Although the interaction between industry and other elements in the healthcare ecosystem is an important factor in the advancement of science and medical breakthroughs, this should be governed in a transparent manner to maintain the trust of the public as well as the medical community. In this issue of the Saudi Journal of Gastroenterology, Al Sulais et al.[9] looked into the financial conflict of interest declarations among Inflammatory Bowel Disease guidelines authors. Despite the study being limited in scope and duration, it still shows that such a reporting mechanism remains far from perfect and relies on self-reporting, which might fall short either intentionally or due to the perceived notion that such interactions need not be reported. The effect of the Sunshine act on scientific publications has been explored and its effect is yet to be quantified.[10] The article by Al Sulais et al.[9] also shows that although the scientific community had “self-regulated” the process of who should, and should not, be involved and the proportions of those included on guideline panels, we have failed to abide by our own rules.[11]

Even though disclosures of conflicts of interest might be an advancement in the process of transparency, it is not the holy grail to address it. There have been criticisms that the mere act of disclosure will not curtail cognitive biases nor the distillation of institutional unwanted practices, and experiences from the financial sector and Wallstreet has demonstrated that declaration on its own did not prevent the 2008 financial crises.[12] The process of disclosure shifts the risk from the regulators to the public to make use of the information, accurate or otherwise, and make judgments. It does not put regulations to these transactions nor consequences to the parties involved in these perceived conflicts, and is elegantly explained in Mark Wilson's commentary,[12] where we hope that the market's “invisible hand” will regulate and correct the imbalances in the system on the long term, although there is a knowledge imbalance and the public would not have the skill nor regulatory power to “correct” the problem. The issue with such an approach is that the cost of such a journey could be years of life lost and years lived with disability, and we need to find a better way to address it.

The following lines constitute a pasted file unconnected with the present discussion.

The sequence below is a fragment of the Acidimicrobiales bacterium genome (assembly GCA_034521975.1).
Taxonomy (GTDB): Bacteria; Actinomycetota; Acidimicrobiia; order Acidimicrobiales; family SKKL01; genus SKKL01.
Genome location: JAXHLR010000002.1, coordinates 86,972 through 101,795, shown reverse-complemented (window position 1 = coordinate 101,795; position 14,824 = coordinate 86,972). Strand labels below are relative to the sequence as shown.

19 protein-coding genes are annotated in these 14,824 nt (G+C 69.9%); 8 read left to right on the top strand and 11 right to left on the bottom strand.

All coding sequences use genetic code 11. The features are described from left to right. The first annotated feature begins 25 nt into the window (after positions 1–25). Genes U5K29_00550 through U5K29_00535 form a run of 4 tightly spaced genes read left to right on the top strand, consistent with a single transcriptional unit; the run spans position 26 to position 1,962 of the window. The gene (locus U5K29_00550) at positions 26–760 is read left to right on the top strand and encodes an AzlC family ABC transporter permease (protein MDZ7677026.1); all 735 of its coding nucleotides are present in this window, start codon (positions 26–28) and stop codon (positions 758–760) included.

References Top

Thacker PD. A few tiny steps towards transparency: How the Sunshine Act shone light on industry's influence in medicine. BMJ 2020;370:m3229.  Back to cited text no. 1
Centers for Medicare and Medicaid Services newly added covered recipients. Available from: [Last accessed on 2021 Oct 07].  Back to cited text no. 2
McCoy MS. Industry support of patient advocacy organizations: The case for an extension of the sunshine act provisions of the affordable care act. Am J Public Health 2018;108:1026-30.  Back to cited text no. 3
Macleod S. A sunshine payment act for the UK. BMJ 2021;374:n1900.  Back to cited text no. 4
Ross JS. Kept in the dark: Scotland rejects “sunshine” legislation. BMJ 2019;364:l1379.  Back to cited text no. 5
Chimonas S, DeVito NJ, Rothman DJ. Bringing transparency to medicine: Exploring physicians' views and experiences of the sunshine act. Am J Bioeth 2017;17:4-18.  Back to cited text no. 6
Pearn J. Hammurabi's code: A primary datum in the conjoined professions of medicine and law. Med Leg J 2016;84:125-31.  Back to cited text no. 7
Brunt CS. Physician characteristics, industry transfers, and pharmaceutical prescribing: Empirical evidence from medicare and the physician payment sunshine act. Health Serv Res 2019;54:636-49.  Back to cited text no. 8
Al Sulais E, Alsahafi M, AlAmeel T. Undisclosed payments by pharmaceutical manufacturers to authors of IBD guidelines in the United States. Saudi J Gastroenterol 2021. DOI: 10.4103/sjg.sjg_426_21.  Back to cited text no. 9
Toroser D, Robinson M, Gegner J, Smith G, Nilsen J, Hyatt L, et al. Systematic review of reports describing potential impact of the Sunshine Act on peer-reviewed medical publications. Curr Med Res Opin 2016;32:547-53.  Back to cited text no. 10
Institute of Medicine (US) Committee on Standards for Developing Trustworthy Clinical Practice Guidelines; Graham R, Mancher M, Miller Wolman D, et al., editors. Clinical Practice Guidelines We Can Trust. Washington (DC): National Academies Press (US); 2011. Available from: doi: 10.17226/13058.  Back to cited text no. 11
Wilson M. The Sunshine Act: Commercial conflicts of interest and the limits of transparency. Open Med 2014;8:e10-3.  Back to cited text no. 12

Correspondence Address:
Dr. Majid A Almadi
Professor of Medicine, Division of Gastroenterology, King Khalid University Hospital, King Saud University, Riyadh – 11461

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Source of Support: None, Conflict of Interest: None

DOI: 10.4103/sjg.sjg_541_21